Anna Hyatt Huntington

Did you know that this was the studio of renowned sculptor, Anna Hyatt Huntington, who created the World War I Memorial in Legion Square featuring the impressive sculpture of Joan of Arc on horseback? The horse was modeled after a magnificent Percheron that was part of the team at the East Gloucester fire station. Huntington’s niece posed astride a barrel, as she modeled the figure of Joan, first nude, then in costume. Anna Hyatt Huntington (1876-1973) became one of the best-known and most prolific sculptors of the 20th century. The studio is the first house on the left after you cross the causeway on Washington Street heading toward Annisquam Village.

20 comments

  • I Asked Joey this morning who the hell is EJ Khan? No introduction on the blog. But so far the posts have been great and informative! keep up the great work EJ! Whoever you are. 🙂

    Like

    • Hi Paul,
      I’m happy to know that you are enjoying my posts. If you look at my little “About E.J.” bio thing, I say “Hi everyone out there in GMG land. My name is Ellen “E.J.” Lefavour (a/k/a “Ejay Khan” – the pseudonym I used during my years as a political activist artist, while married to spoken word poet, Joda Khan).” I am known by people around the country and the world from my website, as Ejay Khan. I am equally well known by my given name, Ellen J. Lefavour. During my years as a political activist artist, I visually and poetically spoke out very strongly against the political system that I felt was not working for the benefit of Americans and humankind. I did so under my pseudonym to have a shield of protection out there on the worldwide web against those who might take strong offense at what I had to say. These days, since moving to Cape Ann, I have returned to my original state as an artist, that of wishing to spread only beauty, peace and a positive message, so have returned to using my given name and nickname, “E.J.” If you want more info about me, you can go to http://www.khanstudiointernational.com/aboutus.htm. Hope to have a chance to meet you one of these days soon. I also enjoy your work and your posts.

      Like

  • More fun facts about that house and the older one further out on the point. Alpheus Hyatt who was Anna’s father bought the house in 1880. It was already a very old house. I think the plaque on the side of the house was put there in 1830 or so saying it was a really old house. Alpheus Hyatt started a marine biological lab in the house but then 8 years later was convinced by some Harvard faculty to move it to Woods Hole. It is now named the Woods Hole Marine Biological Laboratory. One of his other kids was art historian A. Hyatt Mayor. A Mayor still owned the house in 1986 and was editor of Antique Magazine. (The house was full of antiques by then.) It has now been sold out of the family but the 2 plus acres is not to be divided.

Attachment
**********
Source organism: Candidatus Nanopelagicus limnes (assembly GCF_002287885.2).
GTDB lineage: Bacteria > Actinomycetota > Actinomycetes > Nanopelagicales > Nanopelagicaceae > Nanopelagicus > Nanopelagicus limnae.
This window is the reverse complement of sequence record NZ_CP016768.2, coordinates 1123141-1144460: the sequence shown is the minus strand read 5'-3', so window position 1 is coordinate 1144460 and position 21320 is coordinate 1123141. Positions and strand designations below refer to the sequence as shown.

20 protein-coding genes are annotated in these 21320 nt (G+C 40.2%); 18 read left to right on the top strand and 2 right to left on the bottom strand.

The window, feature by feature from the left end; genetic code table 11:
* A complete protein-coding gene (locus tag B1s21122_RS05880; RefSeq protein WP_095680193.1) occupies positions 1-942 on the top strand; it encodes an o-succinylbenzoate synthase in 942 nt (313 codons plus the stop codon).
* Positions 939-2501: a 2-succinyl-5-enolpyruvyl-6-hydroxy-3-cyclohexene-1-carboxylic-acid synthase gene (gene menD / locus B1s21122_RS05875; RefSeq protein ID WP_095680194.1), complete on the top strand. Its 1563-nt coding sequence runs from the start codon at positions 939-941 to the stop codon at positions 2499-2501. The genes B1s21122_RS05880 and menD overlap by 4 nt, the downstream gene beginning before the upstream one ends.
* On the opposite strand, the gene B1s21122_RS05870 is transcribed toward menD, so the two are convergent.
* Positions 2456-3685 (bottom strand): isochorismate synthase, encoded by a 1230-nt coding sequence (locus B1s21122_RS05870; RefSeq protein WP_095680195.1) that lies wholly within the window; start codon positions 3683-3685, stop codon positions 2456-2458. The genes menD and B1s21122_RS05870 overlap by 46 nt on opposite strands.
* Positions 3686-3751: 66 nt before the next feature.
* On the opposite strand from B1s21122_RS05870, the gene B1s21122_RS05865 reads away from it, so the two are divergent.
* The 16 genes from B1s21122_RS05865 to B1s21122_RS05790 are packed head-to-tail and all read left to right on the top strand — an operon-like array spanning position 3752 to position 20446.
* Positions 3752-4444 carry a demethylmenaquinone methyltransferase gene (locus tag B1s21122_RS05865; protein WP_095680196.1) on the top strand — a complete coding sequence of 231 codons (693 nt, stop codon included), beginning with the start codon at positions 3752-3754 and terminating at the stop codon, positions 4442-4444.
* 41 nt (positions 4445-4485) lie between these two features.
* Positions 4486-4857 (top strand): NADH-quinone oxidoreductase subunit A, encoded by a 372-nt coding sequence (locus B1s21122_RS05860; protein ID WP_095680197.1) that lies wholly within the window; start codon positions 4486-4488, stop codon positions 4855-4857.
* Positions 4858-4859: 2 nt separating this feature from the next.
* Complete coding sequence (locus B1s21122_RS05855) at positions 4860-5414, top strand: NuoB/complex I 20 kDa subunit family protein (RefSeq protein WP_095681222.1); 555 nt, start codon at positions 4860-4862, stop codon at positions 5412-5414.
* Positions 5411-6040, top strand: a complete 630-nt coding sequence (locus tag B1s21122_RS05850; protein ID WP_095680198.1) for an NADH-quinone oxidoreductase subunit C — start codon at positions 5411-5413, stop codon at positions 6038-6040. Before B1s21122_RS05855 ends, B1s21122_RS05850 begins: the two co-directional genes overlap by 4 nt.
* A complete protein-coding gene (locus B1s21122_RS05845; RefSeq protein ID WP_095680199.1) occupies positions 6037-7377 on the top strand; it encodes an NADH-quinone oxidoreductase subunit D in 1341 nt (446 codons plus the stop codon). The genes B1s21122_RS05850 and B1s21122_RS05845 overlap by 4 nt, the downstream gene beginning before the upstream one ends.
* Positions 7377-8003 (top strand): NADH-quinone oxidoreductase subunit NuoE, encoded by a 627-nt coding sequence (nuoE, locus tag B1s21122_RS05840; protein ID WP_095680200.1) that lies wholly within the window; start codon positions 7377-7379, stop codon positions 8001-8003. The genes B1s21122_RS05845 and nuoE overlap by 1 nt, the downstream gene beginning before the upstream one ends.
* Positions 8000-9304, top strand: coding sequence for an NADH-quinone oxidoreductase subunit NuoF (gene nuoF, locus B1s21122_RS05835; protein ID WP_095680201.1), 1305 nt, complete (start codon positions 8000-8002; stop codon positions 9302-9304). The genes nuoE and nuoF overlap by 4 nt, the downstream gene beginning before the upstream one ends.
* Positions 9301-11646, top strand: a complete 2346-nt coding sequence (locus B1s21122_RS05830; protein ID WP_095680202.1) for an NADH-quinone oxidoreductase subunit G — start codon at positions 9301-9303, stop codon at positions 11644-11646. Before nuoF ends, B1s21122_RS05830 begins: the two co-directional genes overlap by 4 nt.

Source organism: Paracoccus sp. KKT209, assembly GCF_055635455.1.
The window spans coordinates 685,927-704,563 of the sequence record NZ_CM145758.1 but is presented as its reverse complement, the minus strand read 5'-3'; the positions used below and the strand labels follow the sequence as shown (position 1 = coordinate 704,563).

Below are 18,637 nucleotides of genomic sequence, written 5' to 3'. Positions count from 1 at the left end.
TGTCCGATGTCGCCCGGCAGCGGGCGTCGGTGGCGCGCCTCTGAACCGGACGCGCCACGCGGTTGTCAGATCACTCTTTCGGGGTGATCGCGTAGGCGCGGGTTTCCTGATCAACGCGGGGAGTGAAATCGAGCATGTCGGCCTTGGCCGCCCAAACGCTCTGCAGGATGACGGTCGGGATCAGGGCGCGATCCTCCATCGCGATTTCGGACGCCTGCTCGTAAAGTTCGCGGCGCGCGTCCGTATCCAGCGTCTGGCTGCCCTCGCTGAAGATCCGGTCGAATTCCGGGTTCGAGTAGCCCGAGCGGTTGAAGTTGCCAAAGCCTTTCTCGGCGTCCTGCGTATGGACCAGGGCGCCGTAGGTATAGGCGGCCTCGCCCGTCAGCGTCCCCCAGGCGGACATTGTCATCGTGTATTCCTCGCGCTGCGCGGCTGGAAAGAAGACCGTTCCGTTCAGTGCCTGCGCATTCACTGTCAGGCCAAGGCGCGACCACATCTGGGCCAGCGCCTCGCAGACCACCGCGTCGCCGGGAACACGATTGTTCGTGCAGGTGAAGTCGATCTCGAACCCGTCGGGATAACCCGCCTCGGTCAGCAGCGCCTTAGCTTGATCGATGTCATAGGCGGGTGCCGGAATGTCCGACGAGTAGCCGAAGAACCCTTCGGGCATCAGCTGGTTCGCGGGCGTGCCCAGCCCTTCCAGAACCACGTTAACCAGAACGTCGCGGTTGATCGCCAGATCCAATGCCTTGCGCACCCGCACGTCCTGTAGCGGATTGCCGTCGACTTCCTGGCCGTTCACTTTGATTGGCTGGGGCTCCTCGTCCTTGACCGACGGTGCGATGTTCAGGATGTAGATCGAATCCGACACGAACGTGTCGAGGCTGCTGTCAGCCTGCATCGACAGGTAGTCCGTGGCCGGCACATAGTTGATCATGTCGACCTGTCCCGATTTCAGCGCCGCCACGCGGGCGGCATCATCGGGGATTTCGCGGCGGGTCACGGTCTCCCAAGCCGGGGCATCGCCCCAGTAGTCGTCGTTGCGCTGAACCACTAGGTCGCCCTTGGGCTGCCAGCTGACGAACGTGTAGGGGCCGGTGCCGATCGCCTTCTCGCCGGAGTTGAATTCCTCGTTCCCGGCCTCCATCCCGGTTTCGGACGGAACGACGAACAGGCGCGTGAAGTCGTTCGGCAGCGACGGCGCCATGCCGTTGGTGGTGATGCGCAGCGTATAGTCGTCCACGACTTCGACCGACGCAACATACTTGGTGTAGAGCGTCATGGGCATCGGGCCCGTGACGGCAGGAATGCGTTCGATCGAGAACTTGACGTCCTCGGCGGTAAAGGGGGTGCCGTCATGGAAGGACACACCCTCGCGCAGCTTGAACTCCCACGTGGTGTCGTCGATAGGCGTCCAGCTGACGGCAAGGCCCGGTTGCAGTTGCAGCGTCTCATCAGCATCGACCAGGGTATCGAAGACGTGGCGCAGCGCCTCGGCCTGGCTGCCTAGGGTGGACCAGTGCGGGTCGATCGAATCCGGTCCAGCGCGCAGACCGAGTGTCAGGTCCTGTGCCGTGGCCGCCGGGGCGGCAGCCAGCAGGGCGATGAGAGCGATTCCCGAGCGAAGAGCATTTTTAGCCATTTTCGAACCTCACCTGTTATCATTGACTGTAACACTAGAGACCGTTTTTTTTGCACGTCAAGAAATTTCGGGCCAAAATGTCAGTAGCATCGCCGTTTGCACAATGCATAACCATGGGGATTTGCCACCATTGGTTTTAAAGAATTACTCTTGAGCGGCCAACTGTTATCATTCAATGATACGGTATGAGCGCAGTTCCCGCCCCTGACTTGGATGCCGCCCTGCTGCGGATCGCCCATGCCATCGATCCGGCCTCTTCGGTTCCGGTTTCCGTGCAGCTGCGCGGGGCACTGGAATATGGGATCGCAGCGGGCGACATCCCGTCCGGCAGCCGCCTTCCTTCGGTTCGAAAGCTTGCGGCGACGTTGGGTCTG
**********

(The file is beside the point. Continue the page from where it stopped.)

Behind the house was the biggest Beech Nut tree I have ever seen. Not sure if it is still there anymore.

    Anna also made another identical statue to the one in Gloucester. It is along the Hudson on the upper west side in Manhattan.

    Like

    • Hi Paul,
      Thanks for the additional history. I wondered about that house on the point, but it is clearly marked “no trespassing”, so I didn’t wander in. Fascinating info about her father and Woods Hole Marine Biological Lab. The Joan of Arc statue in Gloucester is actually a replica, of the original, that I believe is the one in NY. I see you work at Harvard, do you by any chance know my sister, Judy Wilburn, who works at the Press?

      Like

      • Don’t know her. I am over at Harvard Med School, Dana-Farber Cancer Institute. My brother and I rented that house in the summer of 86. Found a lot of Alpheus stuff in the attic and got the MBL to contact them before their 1988 anniversary. It’s now all down at the Woods Hole Historical Society.

        I’ve wanted to sneak in and take a photo of the plaque on the house. Maybe if I flash my GMG Press pass they wont’ have me arrested.

        Like

        • I want a GMG press pass! That would get me into all sorts of places! I suppose if I can get a GMG bumpersticker, that might suffice. I went by the pier one day to try to get one, but Joey was gone.

          Like

    • Great that there is so much interest in Anna and our “Joannie-on-the-Pony.” There are a few facts that I’d like to share as well. The house pictured with this post was a painter’s studio before Anna took it over as her own studio. It had a porch facing the cove and a northern skylight. It has been significantly remodeled and enlarged by the current owners. The house across from it was the family home, known as Seven Acres. The plaque behind the house was designed by Anna’s sister Harriet and was placed there in the 20th century, can’t remember the date off hand. A. Hyatt Mayor was the son of Harriet and it was his son, so that would be Alpheus Hyatt’s great-grandson, who was an editor at Antiques Magazine and who inherited the house. The family homestead is considered a historical landmark and fortunately has restrictions on what can happen to it. The Marine Biological Laboratories, where a summer school and research was conducted was housed in a separate building than the family home for most of its existence on Cape Ann. The statue on NYC’s Riverside Drive was the first of five monumental versions of Joan, the second being Gloucester’s own. The others are located in the Palace of the Legion of Honor, San Francisco; the Field of Abraham, Quebec; and Blois, France.